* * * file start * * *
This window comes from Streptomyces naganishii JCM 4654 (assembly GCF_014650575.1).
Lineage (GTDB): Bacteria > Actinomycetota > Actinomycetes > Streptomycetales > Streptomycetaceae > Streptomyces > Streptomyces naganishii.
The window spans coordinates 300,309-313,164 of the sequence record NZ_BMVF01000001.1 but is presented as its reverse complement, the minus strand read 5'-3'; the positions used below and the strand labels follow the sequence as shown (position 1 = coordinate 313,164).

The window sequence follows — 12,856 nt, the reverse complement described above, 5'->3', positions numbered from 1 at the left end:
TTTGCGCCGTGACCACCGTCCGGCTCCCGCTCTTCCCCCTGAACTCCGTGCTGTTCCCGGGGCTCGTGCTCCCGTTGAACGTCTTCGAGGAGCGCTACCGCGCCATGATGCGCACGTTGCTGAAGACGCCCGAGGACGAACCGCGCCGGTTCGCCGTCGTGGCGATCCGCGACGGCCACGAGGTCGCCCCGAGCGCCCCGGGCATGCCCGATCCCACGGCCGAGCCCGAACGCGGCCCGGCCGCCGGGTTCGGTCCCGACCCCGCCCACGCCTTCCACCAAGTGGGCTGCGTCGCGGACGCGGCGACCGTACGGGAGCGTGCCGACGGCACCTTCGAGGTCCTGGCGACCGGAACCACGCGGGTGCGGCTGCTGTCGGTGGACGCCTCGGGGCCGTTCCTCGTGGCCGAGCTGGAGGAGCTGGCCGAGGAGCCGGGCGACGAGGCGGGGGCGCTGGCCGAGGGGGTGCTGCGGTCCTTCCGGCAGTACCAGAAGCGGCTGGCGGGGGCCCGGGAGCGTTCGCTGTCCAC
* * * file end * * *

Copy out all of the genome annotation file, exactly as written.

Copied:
This window comes from Streptomyces naganishii JCM 4654 (assembly GCF_014650575.1).
Lineage (GTDB): Bacteria > Actinomycetota > Actinomycetes > Streptomycetales > Streptomycetaceae > Streptomyces > Streptomyces naganishii.
The window spans coordinates 300,309-313,164 of the sequence record NZ_BMVF01000001.1 but is presented as its reverse complement, the minus strand read 5'-3'; the positions used below and the strand labels follow the sequence as shown (position 1 = coordinate 313,164).

The window sequence follows — 12,856 nt, the reverse complement described above, 5'->3', positions numbered from 1 at the left end:
TTTGCGCCGTGACCACCGTCCGGCTCCCGCTCTTCCCCCTGAACTCCGTGCTGTTCCCGGGGCTCGTGCTCCCGTTGAACGTCTTCGAGGAGCGCTACCGCGCCATGATGCGCACGTTGCTGAAGACGCCCGAGGACGAACCGCGCCGGTTCGCCGTCGTGGCGATCCGCGACGGCCACGAGGTCGCCCCGAGCGCCCCGGGCATGCCCGATCCCACGGCCGAGCCCGAACGCGGCCCGGCCGCCGGGTTCGGTCCCGACCCCGCCCACGCCTTCCACCAAGTGGGCTGCGTCGCGGACGCGGCGACCGTACGGGAGCGTGCCGACGGCACCTTCGAGGTCCTGGCGACCGGAACCACGCGGGTGCGGCTGCTGTCGGTGGACGCCTCGGGGCCGTTCCTCGTGGCCGAGCTGGAGGAGCTGGCCGAGGAGCCGGGCGACGAGGCGGGGGCGCTGGCCGAGGGGGTGCTGCGGTCCTTCCGGCAGTACCAGAAGCGGCTGGCGGGGGCCCGGGAGCGTTCGCTGTCCAC